Congressional Leaders Negotiate Spending Bill to Avert Shutdown

By Jerry McConway, updated on February 29, 2024

Friday is the day that if a spending bill is not delivered to Biden's desk and signed, numerous agencies and programs will come to a screeching halt.

Hopefully, that can be avoided after congressional leadership manages to negotiate a deal that will be floored in the House and Senate.

Talking Points…
- Shutdown looming
- New deal negotiated
- Analysis

Shutdown Hangs Over Head of Congress and Biden

As usual, our elected officials have waited until the witching hour to get a funding bill negotiated on their respective floors for a vote. Because it is so late in the game, we will have to have another short-term deal that will keep the government operational but will not cover long-term spending.

A shutdown at this point serves nobody, as both sides will start pointing fingers at each other, but with most mainstream media outlets leaning left, we know where the public perception will be, and that will be with the White House pushing the narrative that MAGA Republicans are to blame, and the media will eat it up.

While you never want to be in the Oval Office when a shutdown occurs, the person with the most to lose here is Speaker Johnson (R-LA). He is dealing with a fractured caucus, which goes much deeper than just being part of the equation here. This very much goes to show if Johnson can handle the job as Speaker.

Short-term Deal Negotiated Among Congressional Leaders

Senator Chuck Schumer (D-N.Y.) is doing his usual tough guy schtick, basically making it sound like he made demands and Johnson buckled, but nobody really buckles in a short-term deal. This was more about agreeing on funding for the short term so the long-term budget could be put into place.

If the deal passes in both the Senate and House, it will cover funding for Agriculture, Justice, Commerce, Energy, Interior, Transportation, Housing, and Urban Development through March 8. The remainder of the bills would get pushed back until March 22. According to congressional leaders, this would allow the proper amount of time for the full budgetary legislation to be written, digested by members of Congress, and then debated. The lawmakers explained:

"To give the House and Senate Appropriations Committees adequate time to execute on this deal in principle, including drafting, preparing report language, scoring and other technical matters, and to allow members 72 hours to review, a short-term continuing resolution to fund agencies through March 8 and the 22 will be necessary, and voted on by the House and Senate this week."

Joe Biden is scheduled to give his State of the Union Address on March 7 before a joint session of Congress, so you better believe this funding will be front and center.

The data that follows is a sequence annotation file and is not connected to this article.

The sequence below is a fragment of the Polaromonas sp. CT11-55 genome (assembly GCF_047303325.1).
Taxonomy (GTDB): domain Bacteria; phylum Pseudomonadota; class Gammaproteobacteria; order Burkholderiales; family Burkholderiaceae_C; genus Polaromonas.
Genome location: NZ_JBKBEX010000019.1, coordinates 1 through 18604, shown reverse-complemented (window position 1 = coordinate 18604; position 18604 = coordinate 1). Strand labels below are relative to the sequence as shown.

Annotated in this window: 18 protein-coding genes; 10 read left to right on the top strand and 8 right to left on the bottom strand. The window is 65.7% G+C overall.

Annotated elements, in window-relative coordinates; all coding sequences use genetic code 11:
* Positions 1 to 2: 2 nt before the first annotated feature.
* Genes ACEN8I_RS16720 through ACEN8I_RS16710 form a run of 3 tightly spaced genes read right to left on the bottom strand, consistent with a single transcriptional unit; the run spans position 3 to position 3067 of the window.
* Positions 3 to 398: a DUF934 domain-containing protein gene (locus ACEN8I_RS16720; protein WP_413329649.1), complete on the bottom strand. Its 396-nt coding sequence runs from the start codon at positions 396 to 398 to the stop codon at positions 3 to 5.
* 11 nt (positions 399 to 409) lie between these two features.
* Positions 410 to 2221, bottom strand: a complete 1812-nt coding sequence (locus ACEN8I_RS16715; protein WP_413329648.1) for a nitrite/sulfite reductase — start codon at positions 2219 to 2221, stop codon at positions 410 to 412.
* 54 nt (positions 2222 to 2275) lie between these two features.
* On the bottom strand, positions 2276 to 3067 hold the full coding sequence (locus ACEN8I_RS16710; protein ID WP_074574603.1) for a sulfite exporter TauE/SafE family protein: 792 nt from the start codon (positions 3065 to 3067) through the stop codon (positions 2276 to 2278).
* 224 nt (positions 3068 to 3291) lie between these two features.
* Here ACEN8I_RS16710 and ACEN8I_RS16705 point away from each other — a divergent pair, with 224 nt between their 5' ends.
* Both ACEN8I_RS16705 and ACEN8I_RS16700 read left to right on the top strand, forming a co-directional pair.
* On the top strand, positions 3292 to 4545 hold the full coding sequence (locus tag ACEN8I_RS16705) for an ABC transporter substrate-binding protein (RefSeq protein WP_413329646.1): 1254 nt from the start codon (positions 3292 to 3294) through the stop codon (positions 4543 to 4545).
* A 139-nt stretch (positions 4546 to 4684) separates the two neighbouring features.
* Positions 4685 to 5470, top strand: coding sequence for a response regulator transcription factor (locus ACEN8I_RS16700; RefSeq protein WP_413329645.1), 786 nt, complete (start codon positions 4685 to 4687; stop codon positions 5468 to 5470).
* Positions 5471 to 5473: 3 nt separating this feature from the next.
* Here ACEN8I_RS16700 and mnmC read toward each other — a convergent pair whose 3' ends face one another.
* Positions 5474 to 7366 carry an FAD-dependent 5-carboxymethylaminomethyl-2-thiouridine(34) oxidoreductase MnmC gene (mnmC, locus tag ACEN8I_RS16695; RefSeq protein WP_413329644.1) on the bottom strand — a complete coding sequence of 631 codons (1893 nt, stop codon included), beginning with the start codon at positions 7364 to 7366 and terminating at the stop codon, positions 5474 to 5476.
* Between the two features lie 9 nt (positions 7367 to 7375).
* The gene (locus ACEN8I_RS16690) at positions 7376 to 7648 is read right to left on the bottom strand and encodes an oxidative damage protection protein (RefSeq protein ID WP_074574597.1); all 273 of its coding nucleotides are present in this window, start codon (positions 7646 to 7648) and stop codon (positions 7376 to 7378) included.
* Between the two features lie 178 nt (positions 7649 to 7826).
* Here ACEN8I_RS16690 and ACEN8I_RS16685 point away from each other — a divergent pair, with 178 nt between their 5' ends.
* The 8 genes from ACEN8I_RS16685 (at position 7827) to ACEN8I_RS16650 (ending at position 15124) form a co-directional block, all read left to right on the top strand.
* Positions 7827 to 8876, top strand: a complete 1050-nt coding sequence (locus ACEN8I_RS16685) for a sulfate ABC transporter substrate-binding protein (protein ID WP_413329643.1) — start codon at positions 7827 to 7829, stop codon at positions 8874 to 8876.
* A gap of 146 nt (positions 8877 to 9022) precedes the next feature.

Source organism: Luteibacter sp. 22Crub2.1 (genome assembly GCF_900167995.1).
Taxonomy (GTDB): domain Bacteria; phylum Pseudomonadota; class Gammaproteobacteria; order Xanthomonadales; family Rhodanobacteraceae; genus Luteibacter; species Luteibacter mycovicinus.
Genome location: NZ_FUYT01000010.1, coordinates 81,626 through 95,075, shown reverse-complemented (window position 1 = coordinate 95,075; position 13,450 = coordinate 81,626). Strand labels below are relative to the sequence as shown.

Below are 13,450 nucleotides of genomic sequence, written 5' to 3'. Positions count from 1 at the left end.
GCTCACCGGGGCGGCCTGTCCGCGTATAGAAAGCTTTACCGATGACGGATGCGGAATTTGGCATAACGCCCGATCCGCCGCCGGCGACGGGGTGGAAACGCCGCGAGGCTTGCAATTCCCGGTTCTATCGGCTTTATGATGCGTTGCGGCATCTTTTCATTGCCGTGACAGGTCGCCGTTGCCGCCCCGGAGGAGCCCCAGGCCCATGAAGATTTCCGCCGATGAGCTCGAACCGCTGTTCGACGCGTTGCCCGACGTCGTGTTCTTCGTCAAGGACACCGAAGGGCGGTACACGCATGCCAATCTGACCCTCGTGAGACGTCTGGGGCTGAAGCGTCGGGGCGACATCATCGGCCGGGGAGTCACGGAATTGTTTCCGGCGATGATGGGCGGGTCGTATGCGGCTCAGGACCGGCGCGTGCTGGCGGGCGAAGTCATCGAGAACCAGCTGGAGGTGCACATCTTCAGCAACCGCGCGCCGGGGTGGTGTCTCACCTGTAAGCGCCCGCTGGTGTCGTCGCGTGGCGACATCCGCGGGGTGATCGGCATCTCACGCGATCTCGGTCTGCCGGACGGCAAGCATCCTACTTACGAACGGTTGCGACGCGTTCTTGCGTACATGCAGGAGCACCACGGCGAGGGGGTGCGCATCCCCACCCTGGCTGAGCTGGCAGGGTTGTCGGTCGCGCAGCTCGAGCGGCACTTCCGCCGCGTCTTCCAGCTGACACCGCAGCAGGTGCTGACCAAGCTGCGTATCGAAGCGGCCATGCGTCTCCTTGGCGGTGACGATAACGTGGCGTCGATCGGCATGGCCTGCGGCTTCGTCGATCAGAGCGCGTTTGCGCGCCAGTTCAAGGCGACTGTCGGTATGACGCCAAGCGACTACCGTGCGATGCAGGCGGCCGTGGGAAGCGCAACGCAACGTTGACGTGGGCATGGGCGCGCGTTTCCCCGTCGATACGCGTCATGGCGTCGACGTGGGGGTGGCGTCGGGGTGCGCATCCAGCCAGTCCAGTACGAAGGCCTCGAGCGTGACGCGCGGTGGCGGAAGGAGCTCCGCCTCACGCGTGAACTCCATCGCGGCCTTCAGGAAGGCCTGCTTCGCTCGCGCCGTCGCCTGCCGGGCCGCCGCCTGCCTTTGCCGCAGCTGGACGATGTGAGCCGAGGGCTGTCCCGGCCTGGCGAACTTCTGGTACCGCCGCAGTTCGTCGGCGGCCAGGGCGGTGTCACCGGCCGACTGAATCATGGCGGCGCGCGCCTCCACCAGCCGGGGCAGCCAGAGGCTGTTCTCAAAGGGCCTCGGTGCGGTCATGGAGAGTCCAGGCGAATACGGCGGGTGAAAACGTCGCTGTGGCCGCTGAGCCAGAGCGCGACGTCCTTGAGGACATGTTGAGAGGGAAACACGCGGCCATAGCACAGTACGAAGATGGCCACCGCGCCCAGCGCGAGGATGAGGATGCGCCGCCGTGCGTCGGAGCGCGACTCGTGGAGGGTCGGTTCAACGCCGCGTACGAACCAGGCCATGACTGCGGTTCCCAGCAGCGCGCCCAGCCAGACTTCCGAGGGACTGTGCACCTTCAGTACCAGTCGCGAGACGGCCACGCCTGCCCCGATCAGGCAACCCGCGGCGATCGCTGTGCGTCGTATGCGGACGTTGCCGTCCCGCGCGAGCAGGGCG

Speaker Johnson has been very transparent with the media throughout this process. After what was called a contentious meeting with congressional leaders and Joe Biden on Tuesday, Johnson still chose to stay upbeat about the process, stating:

"We have been working in good faith around the clock every single day, for months and weeks, and over the last several days, quite literally around the clock, to get that job done. We're very optimistic."

If they do not get the legislation passed, two people lose. Biden cannot afford to have Ukraine fall to the Russians, even though he would put it on Republicans. The bottom line here is that Biden has tried a "my way or the highway" attitude, and to his credit, Johnson has held firm, but he also stands to lose here. Johnson, in my opinion, has been ineffective in holding the gavel thus far, and with the House at stake, he has to show that Republicans can legislate something more than disciplinary measures. If he cannot do that, the American people may not trust Republicans to remain in control of the House, and it will make taking back the Senate even more difficult than it already will be.

On the flip side of that, if Johnson can manage to get individual spending bills written, with nothing hidden in the text, this will be a monumental win for Republicans, even if they are presented as a package. The important thing here is that there is no hidden spending, and each bill addresses a single issue. If he does that, he has literally changed the way Congress has operated for decades.

About Jerry McConway

Jerry McConway is an independent political author and investigator who lives in Dallas, Texas. He has spent years building a strong following of readers who know that he will write what he believes is true, even if it means criticizing politicians his followers support. His readers have come to expect his integrity.

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